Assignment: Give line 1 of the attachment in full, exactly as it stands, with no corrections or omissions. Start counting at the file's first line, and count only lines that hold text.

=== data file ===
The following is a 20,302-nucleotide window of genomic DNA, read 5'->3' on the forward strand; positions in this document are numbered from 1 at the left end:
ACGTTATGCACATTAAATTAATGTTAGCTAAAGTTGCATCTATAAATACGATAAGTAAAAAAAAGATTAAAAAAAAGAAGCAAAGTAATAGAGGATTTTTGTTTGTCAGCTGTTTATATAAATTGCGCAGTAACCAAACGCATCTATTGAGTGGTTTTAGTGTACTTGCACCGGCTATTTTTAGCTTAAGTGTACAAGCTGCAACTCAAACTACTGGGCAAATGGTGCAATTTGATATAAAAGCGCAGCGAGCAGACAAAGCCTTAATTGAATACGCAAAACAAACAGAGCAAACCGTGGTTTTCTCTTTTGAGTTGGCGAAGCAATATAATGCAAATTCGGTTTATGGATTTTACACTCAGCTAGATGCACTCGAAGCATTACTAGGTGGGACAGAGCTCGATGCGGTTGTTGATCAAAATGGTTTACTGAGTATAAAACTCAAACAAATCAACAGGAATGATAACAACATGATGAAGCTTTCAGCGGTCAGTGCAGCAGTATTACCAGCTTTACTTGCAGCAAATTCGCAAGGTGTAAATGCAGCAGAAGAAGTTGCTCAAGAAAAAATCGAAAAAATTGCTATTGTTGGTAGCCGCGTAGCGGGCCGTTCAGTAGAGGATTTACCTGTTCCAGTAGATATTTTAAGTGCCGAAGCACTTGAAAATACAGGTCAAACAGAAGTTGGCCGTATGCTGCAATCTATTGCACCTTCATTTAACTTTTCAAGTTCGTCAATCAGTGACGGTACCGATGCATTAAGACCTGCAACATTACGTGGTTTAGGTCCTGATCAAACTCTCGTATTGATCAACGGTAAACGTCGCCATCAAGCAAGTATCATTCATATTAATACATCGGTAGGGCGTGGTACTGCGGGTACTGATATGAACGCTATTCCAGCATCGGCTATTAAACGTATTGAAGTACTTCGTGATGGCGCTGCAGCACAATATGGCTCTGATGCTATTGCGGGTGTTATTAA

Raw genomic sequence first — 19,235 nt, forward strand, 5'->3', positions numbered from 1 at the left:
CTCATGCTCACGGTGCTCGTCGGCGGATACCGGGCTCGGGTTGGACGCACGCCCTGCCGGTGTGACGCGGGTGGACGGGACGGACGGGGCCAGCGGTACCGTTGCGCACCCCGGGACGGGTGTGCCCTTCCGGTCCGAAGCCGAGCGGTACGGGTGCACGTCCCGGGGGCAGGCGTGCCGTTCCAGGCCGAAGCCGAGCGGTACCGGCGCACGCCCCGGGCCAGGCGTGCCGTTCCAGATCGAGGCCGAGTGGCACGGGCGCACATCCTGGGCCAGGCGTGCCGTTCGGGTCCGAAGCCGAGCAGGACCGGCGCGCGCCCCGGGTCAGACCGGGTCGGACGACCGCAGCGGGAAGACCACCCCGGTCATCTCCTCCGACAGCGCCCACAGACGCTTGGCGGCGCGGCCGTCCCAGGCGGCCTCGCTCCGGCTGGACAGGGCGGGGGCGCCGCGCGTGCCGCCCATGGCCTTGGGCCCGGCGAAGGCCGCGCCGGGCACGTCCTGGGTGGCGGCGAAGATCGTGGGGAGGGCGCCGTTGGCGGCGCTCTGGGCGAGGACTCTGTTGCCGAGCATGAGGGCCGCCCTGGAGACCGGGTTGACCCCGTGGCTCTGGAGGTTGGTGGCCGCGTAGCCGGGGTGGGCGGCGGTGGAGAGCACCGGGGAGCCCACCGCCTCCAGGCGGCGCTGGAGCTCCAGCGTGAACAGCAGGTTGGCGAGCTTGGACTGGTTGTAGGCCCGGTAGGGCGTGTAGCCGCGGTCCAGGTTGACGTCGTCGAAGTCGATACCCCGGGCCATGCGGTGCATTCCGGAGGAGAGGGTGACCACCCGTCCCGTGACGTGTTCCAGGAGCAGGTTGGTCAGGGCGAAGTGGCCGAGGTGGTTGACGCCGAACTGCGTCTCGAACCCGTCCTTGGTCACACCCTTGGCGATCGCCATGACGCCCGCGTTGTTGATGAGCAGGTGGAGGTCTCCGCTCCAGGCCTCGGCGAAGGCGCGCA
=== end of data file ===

The following is a 20,302-nucleotide window of genomic DNA, read 5'->3' on the forward strand; positions in this document are numbered from 1 at the left end: